Tuesday, November 30, 2010

Beer gear

I usually don't geek out too much on gear in this blog, but here comes one gear post. My philosophy when it comes to gear is to by the lightest stuff possibly within some budget constraints. I also don't easily buy new gear to replace what I already have, unless it is broken or worn out. My gear can for the most part be considered lightweight, but not ultralight.

This is what I brought and used during the beer ride.

Sleeping gear:
  • Marmot Never Summer Long sleeping bag (-37°/-17°/-9°C) and 1814 g.
  • Alpkit Hunka XL bivy bag, 510 g.
  • Ridgerest full-length closed-cell foam pad.
  • Therm-a-rest Prolite 4 Short self-inflating air mattress.
Clothes worn when riding:
  • Think liner socks
  • Plastic bags (VBL, stricly not needed on this short a trip)
  • Thick wool socks
  • Roomy walking boots with a wool felt insole
  • Outdoordesigns Perma eVent gaiters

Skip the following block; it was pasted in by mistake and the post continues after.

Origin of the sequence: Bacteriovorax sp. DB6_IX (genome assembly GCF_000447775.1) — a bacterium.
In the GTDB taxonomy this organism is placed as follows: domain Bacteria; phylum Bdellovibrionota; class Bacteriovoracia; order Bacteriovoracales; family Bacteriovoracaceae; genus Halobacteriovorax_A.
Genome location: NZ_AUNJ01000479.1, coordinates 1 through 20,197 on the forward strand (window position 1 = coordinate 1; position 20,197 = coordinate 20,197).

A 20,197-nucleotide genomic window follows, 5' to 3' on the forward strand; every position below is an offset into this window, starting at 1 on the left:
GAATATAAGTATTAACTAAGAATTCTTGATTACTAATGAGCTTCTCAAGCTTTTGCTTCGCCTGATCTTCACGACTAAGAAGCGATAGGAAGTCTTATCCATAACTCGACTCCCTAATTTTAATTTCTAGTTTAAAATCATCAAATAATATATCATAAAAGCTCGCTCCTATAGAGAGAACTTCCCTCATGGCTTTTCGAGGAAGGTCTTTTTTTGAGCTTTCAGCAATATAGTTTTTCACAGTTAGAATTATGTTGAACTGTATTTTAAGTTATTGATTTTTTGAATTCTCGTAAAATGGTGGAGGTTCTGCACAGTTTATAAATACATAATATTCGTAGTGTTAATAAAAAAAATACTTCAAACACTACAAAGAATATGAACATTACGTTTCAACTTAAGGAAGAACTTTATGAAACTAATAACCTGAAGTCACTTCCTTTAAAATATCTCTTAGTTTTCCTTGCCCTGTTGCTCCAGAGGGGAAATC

• Devold wool boxer shorts
  • Devold wool long johns
  • Bicycle boxer shorts
  • Löffler windstopper tights

  • Devold wool long undershirt
  • Craft synthetic long undershort
  • Haglöfs Intense Zephyr WS jacket
  • Buff

  • Thick no-name gloves

  • Wool Buff
  • Ordinary Buff
  • Helmet
  • Endura Spectrum clear glasses. These were lost somewhere on the bog.
Spare/camp clothes:
  • Warm gloves (Marmot Altitude)
  • Mountain Equipment Lightline down jacket
  • Cheap no-name insulated pants.
  • Thick wool beanie
  • Thick wool socks, not used.
  • Thin wool socks
  • Thin wool gloves
  • Wool undershirt, not used.
Cooking and drinking gear
  • Primus Gravity MF stove
  • Primus power gas 220g
  • Trangia Duossal 1,75l kettle with lid
  • Retki Pro 0,75 l thermos bottle with hot water
  • Zefal Arctic insulated bottle x 2 with warm water
  • Matches
Bicycle gear
  • Surly Pugsley with frame bag and front and rear racks. I switched to flat pedals for this ride.
  • Small air pump
  • Basic bicycle repair kit
  • Spare inner tube
  • Gerber multi tool
  • Two MagicShine LED lights, one on the helmet and one on the handlebar
  • Two MagicShine battery packs and one Silva battery pack. I used under half of the battery capacity.
Food and drink
  • Two 0.5 l cans of Laitilan Kukko beer